Tuesday, April 14, 2009

Feathered heterodontosaur

I'm not always 100% up on my dino-news as it happens, but as I was browsing one of my favorite amateur dino-websites (Thescelosaurus!), I came across a mention of Tianyulong.

So... feathered dinosaurs have been coming out of China for a while now, due in part to the preservational bias and the extremely fine ash-based rock. However, to date they had always been from only one (albeit a very diverse and successful) branch of the therapod group, which is part of the saurischian root amongst dinosaurs. I've said for a while now that all we need to do to strongly suggest (or heck, even prove) that feathers and warm-bloodedness were a pre-dinosaurian (to say nothing of pre-avian) feature would be a feathered dinosaur on the ornithischian side of the fence. That would make it a dinosaur as far away as possible on the dino family tree from the therapods previously discovered with feathers, and one that hadn't shared a common ancestor with therapods since prior to the saurischian/ornithischian split. Which would mean, essentially, the first dinosaur ever, or there-abouts.

The reason this works out that way is because feathers are seen as a synapomorphy, that is, a complex evolutionary development that two species (or groups of species) have that is unlikely to have been convergently evolved more than once, and one that therefore must have been inherited from a common ancestor between the two.

I've long suspected that some kind of ornithischian dinosaur with feathers would turn up. My money was on a "hypsilophodontid", but Tianyulong is even better because it's a heterodontosaur; an even more primitive creature, and one, therefore, that is even more likely to pound away at opposition to the idea of feathered dinosaurs across the board. Suggestive facts that led up to this discovery (and made me believe it was eventually inevitable) were 1) the frill-tailed Psittacosaurus which, sadly, were not definitively proto-feathers, but were highly suggestive of them, 2) using parsimony to link dinosaurs to pterosaurs, a closely related sister group amongst the ornithodirans that also had an obvious warm-blooded nature and a hair or down-like integuement of some kind, 3) lots of evidence of varied nature to suggest that warm-bloodedness came about amongst at least some of the archosaurs quite a while before the dinosaurs actually came on the scene, 4) dinosaurs such as Leaellynasaura who lived close to the poles were too large to dig a burrow and hibernate, but too small to migrate or manage the winters in Dinosaur Cove, where the fossils were found. This suggests warm-bloodedness and some kind of adaptation to deal with the cold (i.e., feathers or down.)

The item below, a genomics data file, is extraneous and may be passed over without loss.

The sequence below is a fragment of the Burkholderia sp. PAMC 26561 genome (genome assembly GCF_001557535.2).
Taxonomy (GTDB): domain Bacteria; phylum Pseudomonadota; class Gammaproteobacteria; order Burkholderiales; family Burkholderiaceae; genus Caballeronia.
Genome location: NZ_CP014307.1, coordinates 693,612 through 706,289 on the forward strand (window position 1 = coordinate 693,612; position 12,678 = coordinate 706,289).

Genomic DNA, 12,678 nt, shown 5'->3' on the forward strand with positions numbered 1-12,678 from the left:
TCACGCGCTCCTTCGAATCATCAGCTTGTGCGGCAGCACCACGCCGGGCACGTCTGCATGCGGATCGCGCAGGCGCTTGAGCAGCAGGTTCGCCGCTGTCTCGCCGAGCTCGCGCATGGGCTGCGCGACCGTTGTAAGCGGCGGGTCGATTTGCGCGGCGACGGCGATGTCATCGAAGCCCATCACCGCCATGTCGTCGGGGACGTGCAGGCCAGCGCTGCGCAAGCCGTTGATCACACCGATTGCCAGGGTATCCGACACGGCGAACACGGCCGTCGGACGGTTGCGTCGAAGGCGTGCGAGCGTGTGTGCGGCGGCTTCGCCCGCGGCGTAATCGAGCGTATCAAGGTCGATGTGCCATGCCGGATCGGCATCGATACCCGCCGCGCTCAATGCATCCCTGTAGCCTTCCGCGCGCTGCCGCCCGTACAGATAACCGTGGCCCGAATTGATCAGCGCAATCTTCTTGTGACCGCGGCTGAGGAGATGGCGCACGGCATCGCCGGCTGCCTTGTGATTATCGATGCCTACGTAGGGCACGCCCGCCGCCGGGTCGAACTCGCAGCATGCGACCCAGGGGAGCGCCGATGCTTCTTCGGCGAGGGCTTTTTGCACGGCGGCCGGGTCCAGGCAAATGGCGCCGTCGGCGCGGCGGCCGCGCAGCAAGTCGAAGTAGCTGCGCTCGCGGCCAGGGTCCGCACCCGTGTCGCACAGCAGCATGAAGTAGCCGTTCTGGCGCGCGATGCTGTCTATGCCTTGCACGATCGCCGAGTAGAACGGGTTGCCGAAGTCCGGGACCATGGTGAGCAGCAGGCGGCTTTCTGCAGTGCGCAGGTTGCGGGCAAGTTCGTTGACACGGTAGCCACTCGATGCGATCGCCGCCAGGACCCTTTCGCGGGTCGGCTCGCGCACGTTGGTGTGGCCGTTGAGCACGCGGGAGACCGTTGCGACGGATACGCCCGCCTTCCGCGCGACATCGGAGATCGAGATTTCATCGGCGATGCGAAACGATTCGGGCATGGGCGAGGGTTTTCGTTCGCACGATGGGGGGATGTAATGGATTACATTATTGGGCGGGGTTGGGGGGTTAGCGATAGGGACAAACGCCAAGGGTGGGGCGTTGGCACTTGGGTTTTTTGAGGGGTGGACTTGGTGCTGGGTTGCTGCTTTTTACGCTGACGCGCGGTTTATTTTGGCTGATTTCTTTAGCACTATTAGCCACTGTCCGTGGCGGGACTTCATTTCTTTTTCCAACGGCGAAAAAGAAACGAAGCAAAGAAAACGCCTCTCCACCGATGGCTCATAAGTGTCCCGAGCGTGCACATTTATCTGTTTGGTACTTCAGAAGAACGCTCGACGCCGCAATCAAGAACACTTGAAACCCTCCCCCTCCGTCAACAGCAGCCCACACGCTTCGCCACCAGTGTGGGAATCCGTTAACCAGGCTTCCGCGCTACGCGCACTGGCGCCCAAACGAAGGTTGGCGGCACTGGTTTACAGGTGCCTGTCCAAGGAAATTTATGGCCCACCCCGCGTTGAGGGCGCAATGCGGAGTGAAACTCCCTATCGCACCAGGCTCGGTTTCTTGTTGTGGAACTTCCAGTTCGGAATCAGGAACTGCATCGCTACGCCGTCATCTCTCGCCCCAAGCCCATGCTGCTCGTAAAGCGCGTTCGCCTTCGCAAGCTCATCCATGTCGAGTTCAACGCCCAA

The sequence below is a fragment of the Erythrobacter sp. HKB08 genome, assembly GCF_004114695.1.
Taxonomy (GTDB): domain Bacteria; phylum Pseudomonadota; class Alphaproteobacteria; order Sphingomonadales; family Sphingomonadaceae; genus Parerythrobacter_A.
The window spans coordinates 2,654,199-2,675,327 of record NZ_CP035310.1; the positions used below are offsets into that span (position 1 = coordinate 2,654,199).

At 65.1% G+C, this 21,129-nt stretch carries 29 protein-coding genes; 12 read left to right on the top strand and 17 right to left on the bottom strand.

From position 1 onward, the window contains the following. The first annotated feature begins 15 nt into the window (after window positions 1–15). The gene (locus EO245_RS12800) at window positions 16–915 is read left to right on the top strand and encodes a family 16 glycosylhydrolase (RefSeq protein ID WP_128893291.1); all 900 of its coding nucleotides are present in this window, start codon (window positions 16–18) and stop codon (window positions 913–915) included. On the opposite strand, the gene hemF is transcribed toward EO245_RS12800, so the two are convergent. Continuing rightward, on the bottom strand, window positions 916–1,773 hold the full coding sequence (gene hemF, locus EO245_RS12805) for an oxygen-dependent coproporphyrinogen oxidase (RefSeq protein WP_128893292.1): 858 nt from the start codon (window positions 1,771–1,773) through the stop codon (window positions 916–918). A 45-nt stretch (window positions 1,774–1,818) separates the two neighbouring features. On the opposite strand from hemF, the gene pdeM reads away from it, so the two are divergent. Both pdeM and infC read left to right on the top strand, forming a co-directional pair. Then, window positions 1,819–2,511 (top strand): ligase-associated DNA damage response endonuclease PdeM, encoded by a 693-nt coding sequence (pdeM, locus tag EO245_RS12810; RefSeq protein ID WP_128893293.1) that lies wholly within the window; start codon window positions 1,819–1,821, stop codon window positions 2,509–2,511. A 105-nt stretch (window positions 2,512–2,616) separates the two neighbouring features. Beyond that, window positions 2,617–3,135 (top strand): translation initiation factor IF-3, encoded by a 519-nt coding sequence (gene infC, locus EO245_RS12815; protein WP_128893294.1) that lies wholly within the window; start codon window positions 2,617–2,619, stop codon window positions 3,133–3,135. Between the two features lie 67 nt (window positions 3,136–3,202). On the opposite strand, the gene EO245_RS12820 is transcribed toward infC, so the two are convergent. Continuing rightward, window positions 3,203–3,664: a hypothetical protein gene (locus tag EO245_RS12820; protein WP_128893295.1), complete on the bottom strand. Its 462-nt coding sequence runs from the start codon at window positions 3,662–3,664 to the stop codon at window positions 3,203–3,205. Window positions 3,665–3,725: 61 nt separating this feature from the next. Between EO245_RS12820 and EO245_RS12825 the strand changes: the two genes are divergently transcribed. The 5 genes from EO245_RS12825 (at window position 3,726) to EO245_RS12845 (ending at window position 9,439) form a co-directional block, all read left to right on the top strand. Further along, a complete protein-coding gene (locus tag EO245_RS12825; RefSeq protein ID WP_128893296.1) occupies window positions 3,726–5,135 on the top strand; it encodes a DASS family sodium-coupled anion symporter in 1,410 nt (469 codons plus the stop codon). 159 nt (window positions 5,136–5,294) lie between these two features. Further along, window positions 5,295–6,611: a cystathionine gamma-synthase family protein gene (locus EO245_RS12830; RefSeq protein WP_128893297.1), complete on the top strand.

Anyway, this isn't really surprising to me, or to some of the other more bold folks in the dino-biz (Greg Paul's been illustrating feathered ornithischians and proto-dinosaurs for over twenty years in anticipation of this discovery, for instance) but it'll turn the more conservative element amongst dino-guys on their heads. However, one point: if all dinosaurs had a feathered ancestry, why is it that most of the skin impressions we have found are for naked, scaly skin? I think that's an easy one to answer; large-bodied mammals have extremely short hair or no hair as well, unless they live in cold climates where they need it to stay warm. Look at elephants, rhinos, or even horses, zebras and lions. Male lions have a big hairy mane, but that is primarily a display feature and one for protection in fights with other male lions over breeding and territorial rights. Otherwise, they are short-haired animals. Hair (or down, or feathers) is actually maladaptive in warm climates for large-bodied animals. It helps retain heat and in warm climates, large animals are liable to overheat... if they're warm-blooded especially.

I suspect, for future illustrators, that feathers should be put only on smallish dinosaurs and proto-dinosaurs. Guys like the little Tianyulong which was about house-cat sized. Also; it's not unreasonable to assume that hatchlings and other younger dinosaurs may have sported a downy coat that they shed as they matured.

Anyway, here's the illustration of Tianyulong that's been floating around the internet.

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